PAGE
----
Young ICCA Webinars: Tips from the Top: An Interview with Ms. Yoshimi Ohara

Date:
3 July 202010:00 - 11:00(CET)

Ms. Ohara has kindly agreed to participate in a fireside chat and answer questions from Young ICCA members and young practitioners on a series of themes:

 

  • Building a career in International Arbitration
  • Standout career moments
  • Diversity in International Arbitration
  • Tips on how to get your first oral pleading experience

 

Watch the full interview below.

Post Event Report

by Ashley Chandler, Associate, Jones Day* 

 

On 3 July 2020, Young ICCA welcomed esteemed Japanese arbitration practitioner, Yoshimi Ohara, Partner at Nagashima Ohno & Tsunematsu in Tokyo and a member of the ICCA Governing Board.

 

Global Events Director Rahul Donde discussed with Ms Ohara how she built this impressive career and her advice for budding practitioners. Ms Ohara explained that her first exposure to arbitration came through her intellectual property practice. She was fascinated by the experience, particularly for the efficiency and neutrality it offered in comparison to litigation to parties from different jurisdictions. Many of her clients also preferred it and their increased demand allowed Ms Ohara to specialise in arbitration.

 

Ms Ohara also advised aspiring arbitration practitioners to develop skills in other dispute resolution methods. In her view, counsel’s role is to offer options to clients, whether arbitration, mediation, conciliation or simply settlement discussions. Ms Ohara recommended studying international mediation and spoke fondly of her own LL.M. She recommended that participants study in a jurisdiction with a different legal tradition from their own so as to better understand differing approaches. She also advised that subject matter expertise is useful in quickly identifying issues, pointing to how her corporate law and IP background has assisted her.

 

Events Coordinator Saemee Kim then spoke with Ms Ohara about the soft skills that she considers necessary to succeed in international arbitration. Ms Ohara encouraged participants to take a client-centric approach to their practice and to be creative. She spoke of the importance of being proactive and encouraged participants to embrace opportunities that come their way. Ms Ohara shared her first oral pleading experience as an example. Ms Ohara was asked at the last minute to assist in cross-examining the Japanese law expert in an arbitration and embraced the excellent, albeit daunting, opportunity. Ms Ohara graciously described the cross-examination as ‘awful’, but given her client’s ultimate success, the participants were not convinced!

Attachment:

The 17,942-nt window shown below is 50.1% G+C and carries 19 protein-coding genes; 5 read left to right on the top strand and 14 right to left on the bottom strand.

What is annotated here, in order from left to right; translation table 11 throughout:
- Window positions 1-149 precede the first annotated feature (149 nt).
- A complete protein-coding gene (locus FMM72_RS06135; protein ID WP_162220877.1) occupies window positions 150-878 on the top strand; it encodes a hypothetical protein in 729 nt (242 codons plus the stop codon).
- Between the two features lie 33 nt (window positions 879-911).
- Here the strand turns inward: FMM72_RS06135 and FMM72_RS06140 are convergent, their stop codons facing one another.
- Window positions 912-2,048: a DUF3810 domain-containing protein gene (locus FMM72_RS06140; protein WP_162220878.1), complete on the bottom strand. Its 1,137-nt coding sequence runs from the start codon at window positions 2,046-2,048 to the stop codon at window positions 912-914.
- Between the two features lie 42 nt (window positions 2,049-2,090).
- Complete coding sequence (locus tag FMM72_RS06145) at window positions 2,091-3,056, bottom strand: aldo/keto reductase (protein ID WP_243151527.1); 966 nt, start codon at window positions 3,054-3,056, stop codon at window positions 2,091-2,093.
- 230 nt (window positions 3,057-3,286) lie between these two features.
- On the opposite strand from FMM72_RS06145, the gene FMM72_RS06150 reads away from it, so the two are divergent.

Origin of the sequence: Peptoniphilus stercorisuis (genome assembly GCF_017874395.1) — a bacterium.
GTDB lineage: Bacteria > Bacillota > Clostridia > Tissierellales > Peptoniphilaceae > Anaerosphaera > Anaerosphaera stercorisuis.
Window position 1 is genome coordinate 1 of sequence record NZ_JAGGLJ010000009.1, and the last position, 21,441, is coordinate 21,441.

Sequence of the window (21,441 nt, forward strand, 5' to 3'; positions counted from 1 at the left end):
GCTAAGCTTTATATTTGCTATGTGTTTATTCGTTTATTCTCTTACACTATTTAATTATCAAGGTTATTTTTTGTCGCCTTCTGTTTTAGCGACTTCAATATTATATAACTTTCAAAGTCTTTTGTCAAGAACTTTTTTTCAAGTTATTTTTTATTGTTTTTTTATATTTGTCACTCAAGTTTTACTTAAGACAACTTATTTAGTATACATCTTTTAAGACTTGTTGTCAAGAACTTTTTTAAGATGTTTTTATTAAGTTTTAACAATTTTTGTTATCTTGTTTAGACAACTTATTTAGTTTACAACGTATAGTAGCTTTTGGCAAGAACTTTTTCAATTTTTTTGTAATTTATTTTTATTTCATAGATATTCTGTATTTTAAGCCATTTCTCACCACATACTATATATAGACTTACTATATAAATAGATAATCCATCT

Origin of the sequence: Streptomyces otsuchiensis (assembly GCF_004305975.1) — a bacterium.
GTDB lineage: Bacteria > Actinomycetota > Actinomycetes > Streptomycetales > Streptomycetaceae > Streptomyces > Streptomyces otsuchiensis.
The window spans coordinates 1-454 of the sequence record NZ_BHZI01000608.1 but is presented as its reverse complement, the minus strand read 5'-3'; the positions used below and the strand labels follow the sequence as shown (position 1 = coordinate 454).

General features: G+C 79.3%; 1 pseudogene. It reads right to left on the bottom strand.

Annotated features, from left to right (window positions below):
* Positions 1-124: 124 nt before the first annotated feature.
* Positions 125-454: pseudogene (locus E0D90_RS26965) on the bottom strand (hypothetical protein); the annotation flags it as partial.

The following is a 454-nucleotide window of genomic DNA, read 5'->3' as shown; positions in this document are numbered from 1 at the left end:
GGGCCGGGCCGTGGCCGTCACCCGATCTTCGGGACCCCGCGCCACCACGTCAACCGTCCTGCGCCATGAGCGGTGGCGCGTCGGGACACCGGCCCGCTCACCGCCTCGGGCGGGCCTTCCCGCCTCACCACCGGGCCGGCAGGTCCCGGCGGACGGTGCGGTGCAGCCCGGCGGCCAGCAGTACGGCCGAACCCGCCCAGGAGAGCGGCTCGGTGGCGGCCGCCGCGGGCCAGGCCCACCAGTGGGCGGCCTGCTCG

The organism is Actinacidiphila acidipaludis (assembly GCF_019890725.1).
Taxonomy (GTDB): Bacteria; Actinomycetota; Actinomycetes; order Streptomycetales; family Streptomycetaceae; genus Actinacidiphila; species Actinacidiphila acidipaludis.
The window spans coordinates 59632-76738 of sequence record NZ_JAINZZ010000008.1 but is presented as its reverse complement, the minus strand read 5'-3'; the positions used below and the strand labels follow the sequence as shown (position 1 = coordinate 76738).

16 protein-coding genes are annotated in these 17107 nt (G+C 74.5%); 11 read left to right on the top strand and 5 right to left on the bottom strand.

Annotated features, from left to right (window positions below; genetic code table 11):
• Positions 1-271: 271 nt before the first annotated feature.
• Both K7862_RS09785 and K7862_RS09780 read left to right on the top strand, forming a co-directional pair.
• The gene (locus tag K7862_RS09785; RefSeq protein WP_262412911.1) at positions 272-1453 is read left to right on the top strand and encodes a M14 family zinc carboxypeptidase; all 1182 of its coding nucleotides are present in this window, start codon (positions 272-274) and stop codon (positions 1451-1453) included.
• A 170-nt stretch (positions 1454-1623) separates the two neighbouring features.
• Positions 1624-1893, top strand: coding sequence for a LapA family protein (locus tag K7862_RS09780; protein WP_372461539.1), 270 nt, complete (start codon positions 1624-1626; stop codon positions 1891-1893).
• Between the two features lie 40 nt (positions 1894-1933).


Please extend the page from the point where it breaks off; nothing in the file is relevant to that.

Following questions from Events Coordinator Masaki Kawasaki, Ms Ohara counselled participants to be flexible in oral advocacy, to think of the hearing as a sports game where anything can happen and to be ready to adapt and take the best shot in the moment. She highlighted the crucial importance of thorough preparation, which she has sometimes seen lacking when sitting as arbitrator due to counsel’s apparent complacency with their written submissions.

 

Ms Ohara shared that her greatest professional challenges have been achieving a work-life balance and building strong teams. Ms Ohara emphasised the importance of communication and offering assistance in team-building and suggested that practitioners with young families should accept help in their personal lives and refrain from making unhelpful comparisons against colleagues.

 

Ms Ohara expressed a positive outlook on diversity in international arbitration, stating that the issues are not insurmountable and that she has seen significant progress in her 25-year career. She also spoke admiringly of the many role models for women aspiring to a career in international arbitration who have assisted her professionally and personally.

 

In terms of linguistic diversity, Ms Ohara acknowledged the continuing importance of English but advocated the advantage held by non-native English speakers. They can better understand and appreciate, and hence offer solutions to, the language challenges inevitably encountered in international arbitration.

 

Finally, Ms Ohara shared some of her personal interests, confessing that she is at heart a person of food and art. When travelling abroad she enjoys visiting the local markets, museums and old buildings to better understand the country and its culture.

 

Participants likewise enjoyed the opportunity to better understand Ms Ohara and her career. All were incredibly grateful to Ms Ohara for her open and amiable approach to the interview and will certainly benefit from her insights and advice.

 

*The views and opinions set forth in this article are the personal views and opinions of the author and do not necessarily reflect the views and opinions of Jones Day.

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